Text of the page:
What could flying look like post pandemic?
Travelling by air after the lockdown is lifted is likely be transformed by Covid-19 safety requirements.
Travel Weekly has given a view of what this might look like by reporting on the EU Aviation Safety Agency’s (Easa) draft guidance for airlines and airports which was released last week.
Although the UK government has said that it will operate outside of Easa after leaving the EU in January 2021, it is expected to mimic its guidelines to avoid disruption.
The draft guidance suggests a focus on physical distance between passengers and airport/airline staff rather than health checks at the airport.
- Only passengers, air crew and staff will be allowed access to airports.
- Airlines and airports will be required to avoid queuing as much as practicable.
- Passengers will be told to minimise the use of airport facilities such as shops and restaurants.
- Airlines will be required to add a health monitoring questionnaire to online check-in.
- Facemasks must be worn by all passengers and persons in the airport, except at security checks and border control.
- Airlines and airport operators should ensure physical distancing at all times, especially during check-in, security and boarding.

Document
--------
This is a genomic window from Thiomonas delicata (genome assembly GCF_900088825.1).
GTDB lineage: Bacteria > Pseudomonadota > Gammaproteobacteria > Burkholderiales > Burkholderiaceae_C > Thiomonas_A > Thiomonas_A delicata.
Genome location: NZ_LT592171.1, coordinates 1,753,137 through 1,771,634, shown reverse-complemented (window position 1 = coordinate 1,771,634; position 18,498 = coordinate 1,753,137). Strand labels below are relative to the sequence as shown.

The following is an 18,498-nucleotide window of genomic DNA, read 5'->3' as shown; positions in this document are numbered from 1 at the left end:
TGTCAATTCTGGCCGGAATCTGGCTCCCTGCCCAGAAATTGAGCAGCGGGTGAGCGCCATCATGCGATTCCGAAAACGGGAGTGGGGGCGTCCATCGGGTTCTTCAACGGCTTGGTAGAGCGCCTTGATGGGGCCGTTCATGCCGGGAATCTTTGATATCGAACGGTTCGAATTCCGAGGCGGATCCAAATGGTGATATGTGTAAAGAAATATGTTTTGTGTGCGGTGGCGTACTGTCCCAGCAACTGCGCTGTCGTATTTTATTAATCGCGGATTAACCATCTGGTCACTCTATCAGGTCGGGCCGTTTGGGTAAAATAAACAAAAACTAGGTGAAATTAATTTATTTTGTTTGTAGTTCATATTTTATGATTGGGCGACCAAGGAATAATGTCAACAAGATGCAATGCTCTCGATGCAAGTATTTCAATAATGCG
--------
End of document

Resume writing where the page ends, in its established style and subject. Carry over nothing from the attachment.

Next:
- Physical distancing should also be applied as much as possible on board, apart from for members of the same household.
- Carriers should also complete a ‘passenger locator card’ before landing to aid with contact tracing if any passenger shows symptoms of Covid-19.
Easa have currently ruled out the use of ‘immunity passports’ for people who have been confirmed to have had Covid-19 as they are not supported by scientific knowledge.
They also ruled out thermal screening of passengers as not effective, as many people with Covid-19 could be asymptomatic, may have symptoms but no fever, or could control a fever with medication.
These are currently only draft guidelines and things are likely to change, but we should get a clearer picture of what post lockdown flying will look like over the next few weeks.